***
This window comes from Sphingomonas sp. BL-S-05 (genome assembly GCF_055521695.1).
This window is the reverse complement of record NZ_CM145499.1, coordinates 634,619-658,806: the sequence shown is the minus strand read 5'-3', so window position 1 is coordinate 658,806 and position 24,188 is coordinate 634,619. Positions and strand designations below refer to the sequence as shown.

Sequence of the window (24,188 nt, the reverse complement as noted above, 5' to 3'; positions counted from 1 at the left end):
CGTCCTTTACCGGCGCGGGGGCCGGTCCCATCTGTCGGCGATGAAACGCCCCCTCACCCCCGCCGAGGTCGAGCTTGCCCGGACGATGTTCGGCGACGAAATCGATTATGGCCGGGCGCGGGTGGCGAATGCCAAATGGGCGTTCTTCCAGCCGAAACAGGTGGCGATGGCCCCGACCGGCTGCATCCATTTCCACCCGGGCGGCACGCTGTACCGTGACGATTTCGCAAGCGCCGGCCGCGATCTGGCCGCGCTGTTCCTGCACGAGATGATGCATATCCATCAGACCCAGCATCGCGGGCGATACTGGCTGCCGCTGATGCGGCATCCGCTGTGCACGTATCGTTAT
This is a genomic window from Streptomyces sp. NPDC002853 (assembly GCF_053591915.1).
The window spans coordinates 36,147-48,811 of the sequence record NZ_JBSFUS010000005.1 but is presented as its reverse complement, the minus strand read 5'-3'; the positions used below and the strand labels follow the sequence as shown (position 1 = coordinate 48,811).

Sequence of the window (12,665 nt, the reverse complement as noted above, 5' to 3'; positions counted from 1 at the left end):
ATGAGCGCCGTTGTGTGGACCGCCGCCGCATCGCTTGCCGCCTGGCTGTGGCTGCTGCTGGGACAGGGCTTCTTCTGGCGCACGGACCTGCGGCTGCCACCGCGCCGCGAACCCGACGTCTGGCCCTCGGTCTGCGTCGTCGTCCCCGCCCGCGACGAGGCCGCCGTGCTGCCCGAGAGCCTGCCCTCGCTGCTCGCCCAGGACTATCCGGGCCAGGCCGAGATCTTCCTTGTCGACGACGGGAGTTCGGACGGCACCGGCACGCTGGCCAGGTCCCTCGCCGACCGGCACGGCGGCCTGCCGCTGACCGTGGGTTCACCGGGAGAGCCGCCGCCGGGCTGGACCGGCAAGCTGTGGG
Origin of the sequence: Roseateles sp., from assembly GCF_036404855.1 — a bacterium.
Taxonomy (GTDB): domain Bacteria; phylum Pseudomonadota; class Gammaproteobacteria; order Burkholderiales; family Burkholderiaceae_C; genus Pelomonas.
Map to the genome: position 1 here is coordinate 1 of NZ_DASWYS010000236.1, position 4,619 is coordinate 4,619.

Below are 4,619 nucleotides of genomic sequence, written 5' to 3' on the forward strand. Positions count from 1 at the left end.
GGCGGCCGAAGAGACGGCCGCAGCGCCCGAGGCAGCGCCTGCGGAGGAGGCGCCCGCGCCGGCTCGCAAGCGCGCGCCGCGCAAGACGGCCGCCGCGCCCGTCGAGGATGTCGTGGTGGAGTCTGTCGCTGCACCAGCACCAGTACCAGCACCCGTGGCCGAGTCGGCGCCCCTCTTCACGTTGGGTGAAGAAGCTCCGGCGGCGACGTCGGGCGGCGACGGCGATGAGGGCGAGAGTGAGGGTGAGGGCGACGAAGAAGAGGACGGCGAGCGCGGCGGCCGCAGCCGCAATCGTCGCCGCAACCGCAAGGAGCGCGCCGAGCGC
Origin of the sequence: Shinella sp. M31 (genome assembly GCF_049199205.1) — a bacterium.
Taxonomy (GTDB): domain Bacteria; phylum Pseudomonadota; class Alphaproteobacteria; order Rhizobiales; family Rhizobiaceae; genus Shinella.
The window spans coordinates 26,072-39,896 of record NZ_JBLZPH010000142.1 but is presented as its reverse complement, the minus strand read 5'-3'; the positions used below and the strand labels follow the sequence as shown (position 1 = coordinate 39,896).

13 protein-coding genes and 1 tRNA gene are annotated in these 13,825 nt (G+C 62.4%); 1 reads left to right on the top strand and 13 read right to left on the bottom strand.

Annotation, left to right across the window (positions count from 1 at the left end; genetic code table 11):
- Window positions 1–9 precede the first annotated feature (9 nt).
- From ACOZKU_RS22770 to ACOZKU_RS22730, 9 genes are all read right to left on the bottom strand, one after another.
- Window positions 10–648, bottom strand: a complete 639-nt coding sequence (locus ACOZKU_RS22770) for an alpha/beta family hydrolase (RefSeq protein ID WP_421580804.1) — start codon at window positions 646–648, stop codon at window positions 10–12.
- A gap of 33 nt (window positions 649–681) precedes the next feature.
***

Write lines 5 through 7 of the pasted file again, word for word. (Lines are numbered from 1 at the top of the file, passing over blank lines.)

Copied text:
This is a genomic window from Streptomyces sp. NPDC002853 (assembly GCF_053591915.1).
The window spans coordinates 36,147-48,811 of the sequence record NZ_JBSFUS010000005.1 but is presented as its reverse complement, the minus strand read 5'-3'; the positions used below and the strand labels follow the sequence as shown (position 1 = coordinate 48,811).

Sequence of the window (12,665 nt, the reverse complement as noted above, 5' to 3'; positions counted from 1 at the left end):